Children should be supervised at all times, and there should be low teacher-to-child ratios. There should be one teacher for every three to four infants or young toddlers, for every four to six older toddlers, or for every six to nine preschoolers to ensure that your child receives necessary one-on-one attention.
Classrooms should be well-organized and include a wide array of age-appropriate toys and materials. Staff should follow daily and weekly schedules that include a variety of activities, such as art, music, outdoor play, reading, and dramatic play.
Teachers’ education is also important. Teachers should have degrees in early childhood education and receive regular professional development to improve their skills.
Ask about the program’s policies on a wide variety of health and safety issues, including immunizations, hand washing, diaper changing, illnesses, injuries, and emergency procedures. All staff should have undergone a background check and should be certified in CPR and first aid. Be extra careful when looking at family child care providers, since they are less strictly regulated than child care centers.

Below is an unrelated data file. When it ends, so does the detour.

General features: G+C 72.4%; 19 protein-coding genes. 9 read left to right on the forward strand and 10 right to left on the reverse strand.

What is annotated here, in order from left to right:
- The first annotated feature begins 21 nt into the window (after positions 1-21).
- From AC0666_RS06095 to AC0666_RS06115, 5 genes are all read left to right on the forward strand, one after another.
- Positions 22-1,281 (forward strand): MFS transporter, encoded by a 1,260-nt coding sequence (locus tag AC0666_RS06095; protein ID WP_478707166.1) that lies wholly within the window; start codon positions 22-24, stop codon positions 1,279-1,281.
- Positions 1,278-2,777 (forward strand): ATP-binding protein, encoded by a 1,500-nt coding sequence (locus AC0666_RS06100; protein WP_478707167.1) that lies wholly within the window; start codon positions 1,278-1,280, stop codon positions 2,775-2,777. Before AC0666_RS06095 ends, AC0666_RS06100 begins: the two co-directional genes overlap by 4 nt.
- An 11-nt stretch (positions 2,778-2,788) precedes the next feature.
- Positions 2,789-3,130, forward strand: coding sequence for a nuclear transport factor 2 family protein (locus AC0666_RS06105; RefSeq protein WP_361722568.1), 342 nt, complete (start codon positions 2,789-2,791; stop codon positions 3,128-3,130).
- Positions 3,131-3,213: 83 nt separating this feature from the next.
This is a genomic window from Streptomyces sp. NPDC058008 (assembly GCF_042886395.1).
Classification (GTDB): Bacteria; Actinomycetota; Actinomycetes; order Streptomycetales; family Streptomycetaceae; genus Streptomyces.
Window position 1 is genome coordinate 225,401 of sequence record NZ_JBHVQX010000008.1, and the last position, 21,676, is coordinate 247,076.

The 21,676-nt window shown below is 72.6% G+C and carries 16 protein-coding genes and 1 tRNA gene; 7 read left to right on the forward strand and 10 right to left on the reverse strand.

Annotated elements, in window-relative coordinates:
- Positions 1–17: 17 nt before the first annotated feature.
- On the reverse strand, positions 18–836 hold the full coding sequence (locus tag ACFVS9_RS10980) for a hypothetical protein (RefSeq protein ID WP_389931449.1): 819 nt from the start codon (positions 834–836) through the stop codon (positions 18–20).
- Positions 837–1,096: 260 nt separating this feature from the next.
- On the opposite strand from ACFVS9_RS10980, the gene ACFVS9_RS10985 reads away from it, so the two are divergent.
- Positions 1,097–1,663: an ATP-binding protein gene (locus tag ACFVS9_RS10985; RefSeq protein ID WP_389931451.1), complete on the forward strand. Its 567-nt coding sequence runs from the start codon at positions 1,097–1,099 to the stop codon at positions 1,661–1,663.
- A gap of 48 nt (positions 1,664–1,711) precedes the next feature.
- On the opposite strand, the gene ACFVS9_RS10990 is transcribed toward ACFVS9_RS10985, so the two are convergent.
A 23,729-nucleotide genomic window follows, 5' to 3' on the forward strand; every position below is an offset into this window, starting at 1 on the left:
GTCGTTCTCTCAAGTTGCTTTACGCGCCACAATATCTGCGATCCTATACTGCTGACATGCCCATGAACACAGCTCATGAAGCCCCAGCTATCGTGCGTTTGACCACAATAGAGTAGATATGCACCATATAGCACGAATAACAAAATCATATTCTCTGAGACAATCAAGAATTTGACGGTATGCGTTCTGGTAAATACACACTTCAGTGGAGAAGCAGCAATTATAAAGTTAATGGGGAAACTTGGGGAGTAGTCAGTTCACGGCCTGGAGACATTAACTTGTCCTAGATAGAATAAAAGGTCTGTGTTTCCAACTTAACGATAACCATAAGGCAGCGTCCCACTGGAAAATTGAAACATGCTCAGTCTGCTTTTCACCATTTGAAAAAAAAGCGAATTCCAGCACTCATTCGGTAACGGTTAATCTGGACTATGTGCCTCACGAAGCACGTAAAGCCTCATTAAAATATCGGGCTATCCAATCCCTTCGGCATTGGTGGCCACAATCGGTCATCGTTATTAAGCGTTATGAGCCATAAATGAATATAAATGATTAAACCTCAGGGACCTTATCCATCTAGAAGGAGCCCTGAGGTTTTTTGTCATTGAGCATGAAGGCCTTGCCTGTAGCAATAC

Look for a licensed facility that asks for input from parents and staff to improve their program and offers teachers professional development. You and the staff should share the same core values and be able to communicate freely at all times to support the growth and progress of your child.
Child development experts agree that having children perform household chores teaches teamwork and a strong work ethic. Everyone needs to feel needed, and chores are a great way to build your child’s sense of responsibility and self-worth, while decreasing the burden on you and your spouse.